A state agency has plans to give out millions of dollars in grant money to help nonprofit organizations stay safe against terrorists.
To prevent, prepare, and respond to terror activity local nonprofit groups could make some major safety improvements like the ones already in place at the Charles Shipley building on West Broad Street.
Officials with the Ohio Department of Public Safety say it could include cameras, door alarms, and security gates.
"These threats are prevalent in today's society and our goal here is just to provide those resources to those non-profit organizations to better prepare for any potential activity," Communication Director Kristen Castle said.
The Ohio Emergency Management Agency has a $7.5 million grant that will go to organizations in need of security upgrades to prepare for acts of terrorism. Already this year in Columbus, a threat to a Jewish Community Center prompted contact with Homeland Security.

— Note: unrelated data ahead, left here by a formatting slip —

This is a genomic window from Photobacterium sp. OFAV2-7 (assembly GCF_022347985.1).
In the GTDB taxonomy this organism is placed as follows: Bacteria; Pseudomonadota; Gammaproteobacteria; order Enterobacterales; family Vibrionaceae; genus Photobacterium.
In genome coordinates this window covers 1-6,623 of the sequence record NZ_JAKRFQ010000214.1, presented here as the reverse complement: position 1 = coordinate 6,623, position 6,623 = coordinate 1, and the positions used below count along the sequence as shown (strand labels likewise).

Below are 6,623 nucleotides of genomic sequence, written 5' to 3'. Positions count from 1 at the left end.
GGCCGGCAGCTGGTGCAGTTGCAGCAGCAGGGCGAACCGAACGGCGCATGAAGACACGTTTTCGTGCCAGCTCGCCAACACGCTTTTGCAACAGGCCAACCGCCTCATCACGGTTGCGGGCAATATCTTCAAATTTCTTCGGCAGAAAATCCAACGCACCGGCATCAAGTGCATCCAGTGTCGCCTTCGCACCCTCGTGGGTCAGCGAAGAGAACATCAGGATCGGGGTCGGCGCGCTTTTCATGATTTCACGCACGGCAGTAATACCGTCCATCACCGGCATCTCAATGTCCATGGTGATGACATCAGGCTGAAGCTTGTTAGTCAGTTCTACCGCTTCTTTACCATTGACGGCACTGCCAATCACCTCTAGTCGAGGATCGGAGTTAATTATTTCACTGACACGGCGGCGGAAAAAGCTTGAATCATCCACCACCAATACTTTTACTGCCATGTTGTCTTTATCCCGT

The Executive Director of Ohio Jewish Communities says while the community is staying strong and moving forward, the threats are a scary thing.
"It's disheartening, it's upsetting obviously. We all know people who are here all the time," Howie Beigelman said.
Officials confirm Jewish Community Centers in central Ohio are interested in applying for the grant money, saying it would help ease community concerns and beef up security.
"I think this will just help folks feel that they're, that they're crossing T's dotting I's, making everybody safer," Beigelman said.
Each nonprofit can receive up to $100,000. Churches, hospitals, libraries, community centers and more are eligible to apply.
"I think definitely these kind of upgrades will help people," Beigelman said.
Officials say the hope is to be ready for the worst, but keep Columbus safe from terror.
Nonprofit organizations have until March 20 to apply for the security grant. If approved, groups have until next summer to make security upgrades.